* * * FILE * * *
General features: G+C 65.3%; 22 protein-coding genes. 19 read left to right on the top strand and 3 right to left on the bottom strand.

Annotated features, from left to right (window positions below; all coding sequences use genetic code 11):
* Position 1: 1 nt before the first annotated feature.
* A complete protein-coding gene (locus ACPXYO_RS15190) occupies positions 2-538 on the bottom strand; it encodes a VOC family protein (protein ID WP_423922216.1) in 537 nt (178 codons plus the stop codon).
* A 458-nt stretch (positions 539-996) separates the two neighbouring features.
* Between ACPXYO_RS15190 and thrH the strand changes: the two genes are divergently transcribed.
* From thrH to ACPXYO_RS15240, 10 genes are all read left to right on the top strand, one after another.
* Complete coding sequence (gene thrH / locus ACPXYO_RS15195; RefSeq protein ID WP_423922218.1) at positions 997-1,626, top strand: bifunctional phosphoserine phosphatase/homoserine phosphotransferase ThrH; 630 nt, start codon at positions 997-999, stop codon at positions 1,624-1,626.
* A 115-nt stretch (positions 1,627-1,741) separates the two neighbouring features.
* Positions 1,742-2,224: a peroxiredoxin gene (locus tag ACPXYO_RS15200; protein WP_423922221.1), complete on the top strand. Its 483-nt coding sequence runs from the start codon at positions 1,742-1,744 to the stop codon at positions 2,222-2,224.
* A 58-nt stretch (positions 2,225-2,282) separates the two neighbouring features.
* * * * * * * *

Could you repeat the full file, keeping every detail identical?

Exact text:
General features: G+C 65.3%; 22 protein-coding genes. 19 read left to right on the top strand and 3 right to left on the bottom strand.

Annotated features, from left to right (window positions below; all coding sequences use genetic code 11):
* Position 1: 1 nt before the first annotated feature.
* A complete protein-coding gene (locus ACPXYO_RS15190) occupies positions 2-538 on the bottom strand; it encodes a VOC family protein (protein ID WP_423922216.1) in 537 nt (178 codons plus the stop codon).
* A 458-nt stretch (positions 539-996) separates the two neighbouring features.
* Between ACPXYO_RS15190 and thrH the strand changes: the two genes are divergently transcribed.
* From thrH to ACPXYO_RS15240, 10 genes are all read left to right on the top strand, one after another.
* Complete coding sequence (gene thrH / locus ACPXYO_RS15195; RefSeq protein ID WP_423922218.1) at positions 997-1,626, top strand: bifunctional phosphoserine phosphatase/homoserine phosphotransferase ThrH; 630 nt, start codon at positions 997-999, stop codon at positions 1,624-1,626.
* A 115-nt stretch (positions 1,627-1,741) separates the two neighbouring features.
* Positions 1,742-2,224: a peroxiredoxin gene (locus tag ACPXYO_RS15200; protein WP_423922221.1), complete on the top strand. Its 483-nt coding sequence runs from the start codon at positions 1,742-1,744 to the stop codon at positions 2,222-2,224.
* A 58-nt stretch (positions 2,225-2,282) separates the two neighbouring features.